Cellar workers shouldn’t only learn what to do in the cellar – they should know why they’re doing it. Only then do their work and career get real meaning.
Nomonde Kubheka has a knack for helping people understand things. As a winemaker at KWV she soon started giving up her lunch hour to teach cellar workers and found joy in hearing them say, “Okay, now I get it!” Now she’s turned her teaching skills into a job as wine educator.
Nomonde’s story highlights the diversity of career opportunities in the wine industry. Her work plays an important part in honing people’s skills so they can further their careers. “I realised winemaking was not my gig, but it was a meaningful detour,” Nomonde says, a sentiment I can personally relate to.
The Soweto-born winemaker-turned-educator was introduced to the wine industry through a bursary and earned her stripes at KWV over 10 vintages. Her experience as a winemaker and in the cellar has stood her in good stead in her role as educator, primarily on the Winetech Cellar Worker Programme, which is funded by Nedbank and the VinPro Foundation.
Nomonde exchanged winemaking for wine teaching three years ago. During this time she often wondered how the wine industry can expand its skills base and talent. “There are many young people who dig winemaking and continually say, ‘Hey, pick me!’ But how are they accommodated and developed?”
Part of the problem is managing the talent pool. Nomonde says a “wine Linkedin” could play a big part in linking potential employers and the right candidates. This would also help to properly identify where the gaps are in terms of skills.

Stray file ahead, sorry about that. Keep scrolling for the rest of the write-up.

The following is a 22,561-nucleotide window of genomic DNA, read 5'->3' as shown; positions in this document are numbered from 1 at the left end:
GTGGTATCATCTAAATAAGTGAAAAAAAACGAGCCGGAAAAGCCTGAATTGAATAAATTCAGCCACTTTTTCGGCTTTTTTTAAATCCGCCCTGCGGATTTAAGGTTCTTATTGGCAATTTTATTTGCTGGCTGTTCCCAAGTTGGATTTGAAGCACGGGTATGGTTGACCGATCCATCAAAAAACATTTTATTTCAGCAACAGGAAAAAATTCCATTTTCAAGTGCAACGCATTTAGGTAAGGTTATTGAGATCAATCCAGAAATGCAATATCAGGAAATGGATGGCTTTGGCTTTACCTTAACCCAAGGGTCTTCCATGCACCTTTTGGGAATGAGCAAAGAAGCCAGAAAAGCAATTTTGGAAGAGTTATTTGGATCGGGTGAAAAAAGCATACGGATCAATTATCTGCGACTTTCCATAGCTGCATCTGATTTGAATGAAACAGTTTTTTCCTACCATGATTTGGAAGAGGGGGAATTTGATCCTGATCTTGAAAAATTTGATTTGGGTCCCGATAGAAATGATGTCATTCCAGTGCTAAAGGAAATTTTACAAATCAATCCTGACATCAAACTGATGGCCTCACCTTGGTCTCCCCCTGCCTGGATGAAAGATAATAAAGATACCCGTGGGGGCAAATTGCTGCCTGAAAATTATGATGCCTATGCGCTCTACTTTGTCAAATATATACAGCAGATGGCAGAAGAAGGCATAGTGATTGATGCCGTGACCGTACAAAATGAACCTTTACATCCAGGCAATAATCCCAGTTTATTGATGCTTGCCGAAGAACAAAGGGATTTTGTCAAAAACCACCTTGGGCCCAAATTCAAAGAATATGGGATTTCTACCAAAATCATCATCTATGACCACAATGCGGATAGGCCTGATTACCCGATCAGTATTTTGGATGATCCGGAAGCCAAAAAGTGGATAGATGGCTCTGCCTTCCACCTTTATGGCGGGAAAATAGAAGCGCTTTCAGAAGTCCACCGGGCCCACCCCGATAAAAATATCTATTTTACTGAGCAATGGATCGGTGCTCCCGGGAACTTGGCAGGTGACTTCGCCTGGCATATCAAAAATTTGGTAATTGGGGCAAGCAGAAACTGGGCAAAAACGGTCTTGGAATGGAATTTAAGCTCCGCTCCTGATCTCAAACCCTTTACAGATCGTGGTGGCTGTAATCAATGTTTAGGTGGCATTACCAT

Learning to ask why
A mind shift is required when it comes to training, Nomonde says. “It doesn’t require hours and hours of your time and it certainly shouldn’t stand separate from other activities. Cellar workers rehydrate yeast and mix or add enzymes or fining agents on a daily basis, but far too often, they don’t know why. This is the greatest shortcoming.”
Nomonde emphasises that cellar workers will become valuable employees when they understand what they’re doing and why they’re doing it. While training helps, it’s often only the first step. “I know how many new products are out there that need to be tested. Why not ask cellar workers to run those trials and give feedback? Now that would be progressive learning!”
Like a traffic light
Instead of saying a wine’s colour is amber, I say it’s orange-brown – like the colour of a traffic light. Nomonde has adapted her wine vocabulary by replacing jargon with “kombuistaal” – a kind of wine fanakalo.
“Herbaceous, astringency, cassis. What the hell is cassis? Where in my daily life do I come across cassis?” she asks. The language the wine industry uses doesn’t resonate with cellar workers and tasting becomes a daunting exercise. This challenge should be approached creatively. “Tannins taste like black tea – no milk, no sugar. Oak flavours are pretty straightforward, but there are some wine descriptors that cannot be translated. For example, raspberry and cinnamon become ‘irasbheri’ and ‘isinamon’.”
Bridging the language gap is important, because it boosts confidence. Nomonde preaches that training is crucial for worker confidence, which eventually also boosts performance. But she says cellar workers rarely speak freely. Some are illiterate and most have only basic education. The knowledge gap is wide, but worth bridging.
“If you know more, you feel better about yourself end then you become curious about your work. And that’s when the magic happens!” she says.